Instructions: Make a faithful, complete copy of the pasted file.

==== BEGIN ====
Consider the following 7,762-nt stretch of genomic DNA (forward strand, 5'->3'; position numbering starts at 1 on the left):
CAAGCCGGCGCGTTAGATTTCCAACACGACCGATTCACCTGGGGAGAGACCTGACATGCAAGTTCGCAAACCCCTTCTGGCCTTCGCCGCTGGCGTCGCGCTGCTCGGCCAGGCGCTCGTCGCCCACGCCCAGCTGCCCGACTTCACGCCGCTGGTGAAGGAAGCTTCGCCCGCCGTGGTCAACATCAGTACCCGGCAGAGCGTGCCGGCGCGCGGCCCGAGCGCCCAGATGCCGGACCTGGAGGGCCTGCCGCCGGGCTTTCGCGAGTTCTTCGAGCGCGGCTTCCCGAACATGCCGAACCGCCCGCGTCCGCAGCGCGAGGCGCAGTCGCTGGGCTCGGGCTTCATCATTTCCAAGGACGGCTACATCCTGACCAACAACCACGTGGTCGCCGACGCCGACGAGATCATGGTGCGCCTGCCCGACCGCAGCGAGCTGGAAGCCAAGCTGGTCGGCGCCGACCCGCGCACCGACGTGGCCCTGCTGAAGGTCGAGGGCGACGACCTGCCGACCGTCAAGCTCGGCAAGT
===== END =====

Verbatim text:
Consider the following 7,762-nt stretch of genomic DNA (forward strand, 5'->3'; position numbering starts at 1 on the left):
CAAGCCGGCGCGTTAGATTTCCAACACGACCGATTCACCTGGGGAGAGACCTGACATGCAAGTTCGCAAACCCCTTCTGGCCTTCGCCGCTGGCGTCGCGCTGCTCGGCCAGGCGCTCGTCGCCCACGCCCAGCTGCCCGACTTCACGCCGCTGGTGAAGGAAGCTTCGCCCGCCGTGGTCAACATCAGTACCCGGCAGAGCGTGCCGGCGCGCGGCCCGAGCGCCCAGATGCCGGACCTGGAGGGCCTGCCGCCGGGCTTTCGCGAGTTCTTCGAGCGCGGCTTCCCGAACATGCCGAACCGCCCGCGTCCGCAGCGCGAGGCGCAGTCGCTGGGCTCGGGCTTCATCATTTCCAAGGACGGCTACATCCTGACCAACAACCACGTGGTCGCCGACGCCGACGAGATCATGGTGCGCCTGCCCGACCGCAGCGAGCTGGAAGCCAAGCTGGTCGGCGCCGACCCGCGCACCGACGTGGCCCTGCTGAAGGTCGAGGGCGACGACCTGCCGACCGTCAAGCTCGGCAAGT